Having left the music industry, becoming a web/graphic designer and moving to Australia in 2001, I am now semi-retired but back working as a musician doing clubs, weddings, aged care homes, parties and corporate events. Music has always been my life and my late father always told me I had been given a wonderful gift and that it was my duty to share it wherever and whenever possible. I am still so lucky to be able to do just that.

Abridged album notes from Mark Ayres [Part 10]
From the second year of the New Series, with a new Doctor in the TARDIS in the form of David Tennant, the BBC National Orchestra of Wales - teamed with orchestrator/conductor Ben Foster - joined the crew: the music is now almost entirely, genuinely and full-bloodedly orchestral. The theme music has also evolved in the past 8 years - from heavy use of Delia Derbyshire’s original tracks plus overlaid sampled orchestral elements, to now when the orchestral take-over is almost complete.


Thanks to Silva Screen

Peter Capaldi as The Doctor

The BBC have released the first promotional picture of Peter Capaldi in his costume as The Twelfth Doctor* - click on the image included here for a bigger version. Check out more pictures and news from Doctor Who Series 8 HERE.

Check out the first promo pic of Capaldi on set with Jenna Coleman HERE.

Thanks to BBC Pictures

* Or whatever you want to refer to him as.

Doctor Who Offers

Entertainment Earth
Our chums over at Entertainment Earth have got a great Doctor Who special offer on for just one day only. The Eleventh Doctor Mr Potato Head is available for only $17.20 - check it out HERE. You can also find some more fab Doctor Who items from Entertainment Earth HERE.

RIPT Apparel have also got another two great Doctor Who designs for sale - for 24 hours only! Titled Daydreaming Doctor and Starry 10, the tees are available worldwide for $10 - visit the site HERE! They're also available in kids sizes and as: a fleece hoody, a onesie, prints, coasters, headphones and laptop sleeves!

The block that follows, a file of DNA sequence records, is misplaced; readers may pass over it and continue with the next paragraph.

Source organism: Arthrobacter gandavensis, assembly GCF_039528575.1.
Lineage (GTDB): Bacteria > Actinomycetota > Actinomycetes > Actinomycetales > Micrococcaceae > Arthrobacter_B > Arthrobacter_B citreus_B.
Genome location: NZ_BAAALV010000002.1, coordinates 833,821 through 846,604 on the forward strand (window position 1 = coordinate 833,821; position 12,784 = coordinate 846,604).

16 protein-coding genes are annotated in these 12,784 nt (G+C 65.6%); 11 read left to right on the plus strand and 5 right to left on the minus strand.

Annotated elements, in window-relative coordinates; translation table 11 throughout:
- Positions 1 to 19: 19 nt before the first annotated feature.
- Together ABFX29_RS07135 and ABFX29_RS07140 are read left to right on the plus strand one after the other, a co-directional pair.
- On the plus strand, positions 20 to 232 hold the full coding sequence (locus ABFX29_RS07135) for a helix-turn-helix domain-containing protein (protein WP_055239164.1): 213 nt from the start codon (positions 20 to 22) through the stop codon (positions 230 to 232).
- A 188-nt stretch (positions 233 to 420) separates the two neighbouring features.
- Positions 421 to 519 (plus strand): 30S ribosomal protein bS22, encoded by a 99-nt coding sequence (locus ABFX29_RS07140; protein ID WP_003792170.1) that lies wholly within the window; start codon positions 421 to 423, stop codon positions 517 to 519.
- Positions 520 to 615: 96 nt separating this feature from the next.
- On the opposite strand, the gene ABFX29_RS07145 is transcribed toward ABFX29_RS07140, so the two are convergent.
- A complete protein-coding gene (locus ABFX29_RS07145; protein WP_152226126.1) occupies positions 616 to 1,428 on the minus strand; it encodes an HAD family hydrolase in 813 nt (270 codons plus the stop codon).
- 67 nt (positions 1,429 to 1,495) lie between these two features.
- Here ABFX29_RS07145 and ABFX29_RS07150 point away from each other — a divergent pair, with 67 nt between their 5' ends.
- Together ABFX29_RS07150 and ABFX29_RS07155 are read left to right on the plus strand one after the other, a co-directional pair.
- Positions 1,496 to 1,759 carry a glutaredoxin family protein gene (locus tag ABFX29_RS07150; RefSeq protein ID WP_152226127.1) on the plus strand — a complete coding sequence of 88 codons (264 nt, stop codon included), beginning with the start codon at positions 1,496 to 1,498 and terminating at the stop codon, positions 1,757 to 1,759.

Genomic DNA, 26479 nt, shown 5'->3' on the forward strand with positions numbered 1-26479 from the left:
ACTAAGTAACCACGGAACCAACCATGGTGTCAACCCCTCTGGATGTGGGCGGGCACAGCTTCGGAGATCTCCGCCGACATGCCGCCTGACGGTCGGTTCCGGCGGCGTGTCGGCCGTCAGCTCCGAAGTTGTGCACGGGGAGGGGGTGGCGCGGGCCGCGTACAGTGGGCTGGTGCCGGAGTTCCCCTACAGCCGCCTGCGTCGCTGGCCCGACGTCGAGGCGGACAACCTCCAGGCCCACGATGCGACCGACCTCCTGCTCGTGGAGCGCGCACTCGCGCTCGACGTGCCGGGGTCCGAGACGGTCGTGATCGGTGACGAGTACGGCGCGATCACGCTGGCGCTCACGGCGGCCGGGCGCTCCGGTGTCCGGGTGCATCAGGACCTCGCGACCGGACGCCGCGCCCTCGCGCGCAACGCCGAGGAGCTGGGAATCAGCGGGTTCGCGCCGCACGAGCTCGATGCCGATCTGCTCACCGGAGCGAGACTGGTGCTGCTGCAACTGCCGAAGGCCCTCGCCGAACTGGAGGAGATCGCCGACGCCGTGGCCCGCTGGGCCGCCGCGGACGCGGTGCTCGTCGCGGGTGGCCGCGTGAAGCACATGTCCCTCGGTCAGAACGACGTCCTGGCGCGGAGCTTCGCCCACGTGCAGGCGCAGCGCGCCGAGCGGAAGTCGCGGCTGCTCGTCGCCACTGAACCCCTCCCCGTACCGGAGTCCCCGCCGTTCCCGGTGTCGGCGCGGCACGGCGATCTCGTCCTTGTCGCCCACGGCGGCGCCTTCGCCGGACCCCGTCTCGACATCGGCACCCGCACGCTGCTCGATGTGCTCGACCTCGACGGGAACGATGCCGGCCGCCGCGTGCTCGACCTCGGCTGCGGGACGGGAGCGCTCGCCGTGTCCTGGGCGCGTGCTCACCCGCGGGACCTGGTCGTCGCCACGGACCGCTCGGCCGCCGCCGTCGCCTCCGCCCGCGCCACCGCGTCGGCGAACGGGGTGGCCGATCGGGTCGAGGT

Sunday, January 26, 2014

The Web of Fear DVD details

Next month sees the release of the Patrick Troughton story, The Web of Fear, and BBC Worldwide have announced details about the DVD - check them out below. Pre-order now at BBC HERE. Click on the cover image for a bigger version.

Previously unseen in the UK for 45 years and re-mastered from newly discovered tapes located in Nigeria, the formerly missing Doctor Who classic - The Web of Fear - will soon be available to own on DVD. Starring Patrick Troughton as the Doctor, alongside Frazer Hines (Jamie) and Deborah Watling (Victoria) as companions, this iconic story sees the TARDIS narrowly avoid becoming engulfed in a mysterious cobweb-like substance in space before arriving in the London Underground railway system.

The Doctor soon discovers that something strange is afoot as the tunnels are being overrun by the web, an army or robotic yetis and The Great Intelligence. Before the original broadcast in 1967, this story was deemed so scary that the Doctor delivered the following message to television audiences:

The Web of Fear is also famed for introducing one of Doctor Who folklore’s most beloved characters; Nicholas Courtney as Colonel Lethbridge-Stewart who later became the Brigadier. The Brigadier’s legacy lives on in contemporary Doctor Who, with Kate Stewart (his daughter) starring in the show’s 50th anniversary episode The Day of the Doctor. Note: this release does NOT include an animated episode. The still missing Ep 3 is as was presented on the iTunes version last year - reconstructed from telesnaps with orginal soundtrack. There are no extras on this DVD other than a trailer for The Enemy of the World. 

BBC also have an EXCLUSIVE Slipcase Cover for the DVD and a rather neat EXCLUSIVE tee (pictured right) accompany this iconic release - check them out HERE.

Thanks to BBC Worldwide


The Companion Chronicles: Luna Romana
By Matt Fitton

Starring Lalla Ward

Out now

Surely very few TARDIS travellers have had to endure quite as much as Quadrigger Stoyn.  His first encounter with the Doctor and Susan left him stranded alone on the Moon whilst the second occasion saw the Doctor, Jamie and Zoe unwittingly casting him into the unknown, in agony and torment.

And, like a space-based episode of Casualty, one settles down to listen to Luna Romana with some trepidation for his eventual fate, knowing that it’s not going to end well for the poor chap.

This final panel in the Stoyn triptych is framed by Romana (v3, portrayed with just the right mix of hauteur and humour by Juliet Landau), as she takes charge of Gallifrey’s preparations for its “darkest hour”.  The battle TARDISes are being readied, with dark implications that the Time War is coming.  Reaching Stoyn’s quadrigger station, she reminisces about her encounters with him, during her travels with the fourth Doctor.

Her reverie plays out over four episodes, a complex intersection between the Doctor and Romana (v1) searching ancient Rome for the sixth segment of the Key to Time, and the Doctor and Romana (v2) on their randomised run from the Black Guardian, having landed on the Moon in the middle of a Roman-styled theme park.  I won’t attempt to explain the intricacies of the plot, but will confess to having listened to the adventure twice before finally piecing it all together. This is a tale which rewards a return.